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Well, about six weeks ago, she heard the name Gatsby for the first time in years. It was when I asked you – do you remember? – if you knew Gatsby in West Egg. After you had gone home she came into my room and woke me up, and said: "What Gatsby?" and when I described him – I was half asleep – she said in the strangest voice that it must be the man she used to know. It wasn't until then that I connected this Gatsby with the officer in her white car. (4.145)
This "strangest voice" tips us off that Gatsby is more than some dude Daisy used to flirt with. She had some real feelings for him—and those feelings of the past are about to burst into the present.
"It was a strange coincidence," I said.
"But it wasn't a coincidence at all."
"Gatsby bought that house so that Daisy would be just across the bay." (4.147-151)
Gatsby's entire present existence—the house, the money, the pink suits—is constructed so Daisy will notice him. It may look like he's living for the moment, with his flashy parties and careless wealth, but he's actually stuck in the past.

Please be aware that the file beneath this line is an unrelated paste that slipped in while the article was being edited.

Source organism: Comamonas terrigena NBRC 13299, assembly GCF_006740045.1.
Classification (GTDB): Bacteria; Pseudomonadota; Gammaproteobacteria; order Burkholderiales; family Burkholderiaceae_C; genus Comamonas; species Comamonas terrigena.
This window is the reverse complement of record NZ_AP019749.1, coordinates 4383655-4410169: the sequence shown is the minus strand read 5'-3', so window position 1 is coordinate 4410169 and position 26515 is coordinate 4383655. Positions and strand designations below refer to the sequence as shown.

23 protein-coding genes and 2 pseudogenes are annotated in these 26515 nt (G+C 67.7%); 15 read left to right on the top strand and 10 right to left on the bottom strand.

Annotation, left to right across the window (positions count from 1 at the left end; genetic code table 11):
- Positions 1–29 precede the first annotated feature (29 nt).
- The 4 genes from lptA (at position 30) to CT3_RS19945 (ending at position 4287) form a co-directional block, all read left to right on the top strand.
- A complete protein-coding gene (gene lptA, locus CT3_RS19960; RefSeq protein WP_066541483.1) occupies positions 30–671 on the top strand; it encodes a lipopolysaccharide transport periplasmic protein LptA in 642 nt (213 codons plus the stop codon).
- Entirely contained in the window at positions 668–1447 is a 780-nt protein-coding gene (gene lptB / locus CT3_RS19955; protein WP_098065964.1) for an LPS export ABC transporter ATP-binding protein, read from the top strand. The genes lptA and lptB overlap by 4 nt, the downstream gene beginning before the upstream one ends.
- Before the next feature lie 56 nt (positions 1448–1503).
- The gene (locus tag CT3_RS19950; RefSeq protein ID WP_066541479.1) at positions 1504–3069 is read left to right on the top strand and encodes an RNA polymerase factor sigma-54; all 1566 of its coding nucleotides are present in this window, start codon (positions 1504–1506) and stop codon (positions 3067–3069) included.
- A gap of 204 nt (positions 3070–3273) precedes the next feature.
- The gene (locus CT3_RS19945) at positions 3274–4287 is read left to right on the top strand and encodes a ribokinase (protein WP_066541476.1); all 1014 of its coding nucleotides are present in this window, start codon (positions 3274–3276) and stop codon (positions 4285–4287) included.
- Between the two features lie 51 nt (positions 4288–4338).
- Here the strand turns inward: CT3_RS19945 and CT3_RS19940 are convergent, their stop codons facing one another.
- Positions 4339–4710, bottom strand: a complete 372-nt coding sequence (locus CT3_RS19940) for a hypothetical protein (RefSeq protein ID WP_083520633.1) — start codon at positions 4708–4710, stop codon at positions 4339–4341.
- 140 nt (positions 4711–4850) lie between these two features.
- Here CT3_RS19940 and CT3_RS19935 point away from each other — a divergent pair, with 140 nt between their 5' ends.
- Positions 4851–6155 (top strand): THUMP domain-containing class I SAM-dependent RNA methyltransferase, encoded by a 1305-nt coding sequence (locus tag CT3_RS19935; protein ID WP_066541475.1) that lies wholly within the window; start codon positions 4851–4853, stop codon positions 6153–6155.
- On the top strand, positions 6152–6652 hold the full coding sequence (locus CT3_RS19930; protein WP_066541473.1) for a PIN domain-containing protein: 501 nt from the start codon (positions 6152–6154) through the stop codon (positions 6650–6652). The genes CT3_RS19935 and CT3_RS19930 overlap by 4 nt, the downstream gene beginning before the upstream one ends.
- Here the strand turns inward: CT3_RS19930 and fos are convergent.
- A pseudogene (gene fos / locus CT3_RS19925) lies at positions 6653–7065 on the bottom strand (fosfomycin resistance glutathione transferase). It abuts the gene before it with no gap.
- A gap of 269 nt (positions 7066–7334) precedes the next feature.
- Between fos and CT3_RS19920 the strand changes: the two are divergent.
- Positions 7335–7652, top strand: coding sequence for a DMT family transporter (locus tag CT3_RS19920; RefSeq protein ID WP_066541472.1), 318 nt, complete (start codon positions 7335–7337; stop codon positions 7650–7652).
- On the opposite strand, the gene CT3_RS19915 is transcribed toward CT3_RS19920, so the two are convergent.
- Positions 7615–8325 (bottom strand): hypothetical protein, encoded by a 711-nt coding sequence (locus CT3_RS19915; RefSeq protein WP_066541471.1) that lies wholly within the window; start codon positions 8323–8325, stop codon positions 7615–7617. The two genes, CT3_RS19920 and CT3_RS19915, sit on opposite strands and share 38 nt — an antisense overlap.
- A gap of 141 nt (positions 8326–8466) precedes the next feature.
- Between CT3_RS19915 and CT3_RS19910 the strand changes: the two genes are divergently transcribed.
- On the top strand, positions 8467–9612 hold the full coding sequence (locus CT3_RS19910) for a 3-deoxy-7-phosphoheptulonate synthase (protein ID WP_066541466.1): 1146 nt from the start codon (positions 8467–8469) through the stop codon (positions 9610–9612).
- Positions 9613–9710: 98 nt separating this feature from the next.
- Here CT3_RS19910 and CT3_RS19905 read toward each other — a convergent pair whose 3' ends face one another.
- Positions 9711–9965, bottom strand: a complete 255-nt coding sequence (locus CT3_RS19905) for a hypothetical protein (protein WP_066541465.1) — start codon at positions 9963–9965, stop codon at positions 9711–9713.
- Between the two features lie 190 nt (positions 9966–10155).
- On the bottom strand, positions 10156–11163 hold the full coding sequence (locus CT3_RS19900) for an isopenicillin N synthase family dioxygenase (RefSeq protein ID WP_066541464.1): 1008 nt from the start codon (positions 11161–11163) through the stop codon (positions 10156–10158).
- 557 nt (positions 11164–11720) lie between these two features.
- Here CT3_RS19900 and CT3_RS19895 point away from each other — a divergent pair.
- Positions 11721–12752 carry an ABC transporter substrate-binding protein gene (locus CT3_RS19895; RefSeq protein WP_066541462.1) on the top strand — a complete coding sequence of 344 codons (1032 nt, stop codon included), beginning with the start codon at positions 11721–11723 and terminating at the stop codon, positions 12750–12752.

He had passed visibly through two states and was entering upon a third. After his embarrassment and his unreasoning joy he was consumed with wonder at her presence. He had been full of the idea so long, dreamed it right through to the end, waited with his teeth set, so to speak, at an inconceivable pitch of intensity. Now, in the reaction, he was running down like an over-wound clock. (5.111-114)
What happens when you finally get what you've been working toward for years? For most of us, achieving a goal comes with a letdown. Having something in the present is never quite as good as your past self imagined it would be.